The marble mud discarded from Orosei quarries will be used to make tires, paints and building materials. This is the outcome of research conducted by the University of Cagliari, Department of Civil, Environmental Engineering and Architecture (DICAAr) titled “Reduction of marble waste landfills through the enhancement of CaCO3” financed by the Sardinia Region.
The purpose of the study, begun in 2015 and not yet concluded, was to answer the question “what can we do to recoup and reuse waste (stone dust) deriving from both quarry and processing plant work, and use it to make high-added-value products while at the same time lessening the amount of material to be dumped?” “Until now the preferred way to get rid of work mud and dust was to dump them”, said professor Nicola Careddu, head of the research project, since they were considered products unusable in any other production cycle.
Today this is no longer compatible with the sustainable development concept. Many advanced countries are working towards a circular economy that aims to preserve resources by valorizing the existent, perhaps currently discarded, rather than buying new ones.
The research. “We tried using stone-working scraps in various fields”, said engineer Graziella Marras, a DICAAr researcher. “Initially we concentrated on different building sector because, we thought, construction utilizes great quantities of materials and so it was possible to discard them more rapidly. Then we refined the research to more specific sectors”. In building, stone dust was used as an additive, as a compound not present in the basic material. “An addition that brought satisfying results”, the researcher went on to say. “For example, for brick we showed that by adding calcium carbonate (the principal material comprising the marble in Orosei quarries) it is possible to improve the imbibition coefficient, reducing the amount of water that bricks absorb. For concrete, when a percentage of cement was replaced with calcium carbonate, the values for compression resistance were somewhat higher than in the original material. And for gypsum-based plaster, when a percentage of calcium carbonate replaced the original material there was an improvement in both breakage under flexural and under compression along with better adherence to the support. In these fields, however, stoneworking scraps are considered ‘poor’ materials and underpriced”.
A change of perspective for valorizing calcium carbonate from the economic standpoint came with its use in specific sectors. “We broadened and refined our research to sectors in which calcium carbonate is used in smaller amounts but more importantly”, said the researcher, “in economic terms. That is, in sectors where the chemical compound is used as a micronized element, or in other words as a tiny aggregate, best known as filler”. The calcium carbonate from the Orosei marble quarries is 98% pure and in general already micronized if you consider marble mud a type of discard. “A grinding similar to that obtained from the same carbonate rocks by means of micronizing”, she added, “and so we tried using marble mud in the sectors where it is already normally used, such as in tire- and paintmaking”.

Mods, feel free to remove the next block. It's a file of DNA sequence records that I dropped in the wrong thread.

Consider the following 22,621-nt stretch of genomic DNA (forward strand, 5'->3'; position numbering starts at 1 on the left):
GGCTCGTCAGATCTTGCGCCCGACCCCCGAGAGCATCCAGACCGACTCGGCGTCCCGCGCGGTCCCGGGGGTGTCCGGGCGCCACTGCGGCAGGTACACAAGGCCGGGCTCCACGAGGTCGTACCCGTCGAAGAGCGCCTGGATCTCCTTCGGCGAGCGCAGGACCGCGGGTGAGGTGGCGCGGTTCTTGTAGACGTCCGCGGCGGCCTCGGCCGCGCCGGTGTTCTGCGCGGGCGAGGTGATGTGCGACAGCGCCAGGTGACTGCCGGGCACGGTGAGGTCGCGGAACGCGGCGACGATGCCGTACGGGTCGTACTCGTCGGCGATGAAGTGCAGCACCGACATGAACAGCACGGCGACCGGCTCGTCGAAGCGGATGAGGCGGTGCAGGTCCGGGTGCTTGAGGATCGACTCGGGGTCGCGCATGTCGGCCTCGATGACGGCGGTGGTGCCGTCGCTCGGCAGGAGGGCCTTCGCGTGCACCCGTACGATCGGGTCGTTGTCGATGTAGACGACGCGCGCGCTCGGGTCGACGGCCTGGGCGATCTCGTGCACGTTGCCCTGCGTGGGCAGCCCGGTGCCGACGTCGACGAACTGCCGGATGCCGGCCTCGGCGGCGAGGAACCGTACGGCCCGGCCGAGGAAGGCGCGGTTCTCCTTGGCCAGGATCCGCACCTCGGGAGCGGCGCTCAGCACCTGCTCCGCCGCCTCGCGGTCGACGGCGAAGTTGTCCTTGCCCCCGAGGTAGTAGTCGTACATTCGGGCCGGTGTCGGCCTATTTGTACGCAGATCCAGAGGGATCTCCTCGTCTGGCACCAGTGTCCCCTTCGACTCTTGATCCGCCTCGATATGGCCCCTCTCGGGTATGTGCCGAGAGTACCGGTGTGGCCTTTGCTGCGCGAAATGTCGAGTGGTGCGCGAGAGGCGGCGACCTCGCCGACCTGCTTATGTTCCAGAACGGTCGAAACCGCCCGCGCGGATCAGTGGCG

Laboratory test results emphasized how this addition improved the hardness and traction of rubber that is vulcanized – the process that serves to create all the specific bonds of tire structure. The study also showed that mixtures using carbonate muds achieve maximum vulcanization faster than those using traditional calcium carbonate. “Generally speaking, using these mixtures would create more resistant tires”, Ms. Marras concluded. “Naturally, at present this is only an hypothesis because the research has not delved into this aspect. However, this mixture could be used in production chains for tires and be tested to verify the results obtained and compare them with those for the mixture. This is because there could be other factors, not tested, that could interfere with the results obtained”. Where paint is concerned, the research focused on the type of washable white wall paint where calcium carbonate also serves a supporting function because it accounts for some 60% of the paint’s composition. “Here, too, replacing filler with marble mud increased “luminescence” by some 2 percent, bringing it to about 96%. This makes the paint whiter when applied and its coverage and water-resistance are greater than what is obtained with commercial CaCO3”.
The study is still underway and its more than positive preliminary results are very promising for its final outcome.
The article is also been published in MARMOMACCHINE Magazine, Ed. n. 259 – Ott-Nov. 2018.
Author: Alessandro Ligas